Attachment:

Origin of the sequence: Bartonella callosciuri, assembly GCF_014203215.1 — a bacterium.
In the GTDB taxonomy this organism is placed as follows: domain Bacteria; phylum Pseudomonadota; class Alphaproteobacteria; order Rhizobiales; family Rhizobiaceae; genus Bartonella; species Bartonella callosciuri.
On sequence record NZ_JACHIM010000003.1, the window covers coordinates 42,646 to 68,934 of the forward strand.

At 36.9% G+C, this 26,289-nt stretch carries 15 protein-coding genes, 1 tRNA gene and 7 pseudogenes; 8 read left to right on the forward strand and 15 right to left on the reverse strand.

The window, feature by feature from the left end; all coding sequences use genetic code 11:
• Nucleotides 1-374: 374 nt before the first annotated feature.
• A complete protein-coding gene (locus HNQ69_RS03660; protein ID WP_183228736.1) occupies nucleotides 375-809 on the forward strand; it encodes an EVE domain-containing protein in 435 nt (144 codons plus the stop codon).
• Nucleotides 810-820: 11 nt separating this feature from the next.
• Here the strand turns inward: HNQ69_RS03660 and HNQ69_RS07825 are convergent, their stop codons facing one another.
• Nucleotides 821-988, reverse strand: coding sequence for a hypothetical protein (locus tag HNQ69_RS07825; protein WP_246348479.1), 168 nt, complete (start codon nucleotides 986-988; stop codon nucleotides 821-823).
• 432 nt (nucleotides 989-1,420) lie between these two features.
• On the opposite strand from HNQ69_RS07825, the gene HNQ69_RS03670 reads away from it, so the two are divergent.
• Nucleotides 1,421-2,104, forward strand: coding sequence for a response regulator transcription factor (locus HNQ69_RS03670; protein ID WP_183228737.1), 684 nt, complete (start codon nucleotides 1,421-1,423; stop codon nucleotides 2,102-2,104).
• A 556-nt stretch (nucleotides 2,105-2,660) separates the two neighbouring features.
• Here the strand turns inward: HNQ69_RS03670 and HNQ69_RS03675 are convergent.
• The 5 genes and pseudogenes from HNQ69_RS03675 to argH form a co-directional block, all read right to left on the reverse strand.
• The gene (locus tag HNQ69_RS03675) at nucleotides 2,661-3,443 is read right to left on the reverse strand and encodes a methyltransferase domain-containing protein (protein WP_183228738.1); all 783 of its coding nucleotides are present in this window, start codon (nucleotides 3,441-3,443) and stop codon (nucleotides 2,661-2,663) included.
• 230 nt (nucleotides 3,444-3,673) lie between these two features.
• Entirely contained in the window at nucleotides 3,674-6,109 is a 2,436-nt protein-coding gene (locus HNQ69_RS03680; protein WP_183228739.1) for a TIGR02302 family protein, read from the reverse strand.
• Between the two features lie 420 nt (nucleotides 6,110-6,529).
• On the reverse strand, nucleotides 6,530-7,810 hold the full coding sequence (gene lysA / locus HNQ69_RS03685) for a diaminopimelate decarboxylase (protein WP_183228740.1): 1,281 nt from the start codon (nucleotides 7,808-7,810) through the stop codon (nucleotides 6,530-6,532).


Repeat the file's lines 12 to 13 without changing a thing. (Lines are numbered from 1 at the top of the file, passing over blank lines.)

• On the opposite strand from HNQ69_RS07825, the gene HNQ69_RS03670 reads away from it, so the two are divergent.
• Nucleotides 1,421-2,104, forward strand: coding sequence for a response regulator transcription factor (locus HNQ69_RS03670; protein ID WP_183228737.1), 684 nt, complete (start codon nucleotides 1,421-1,423; stop codon nucleotides 2,102-2,104).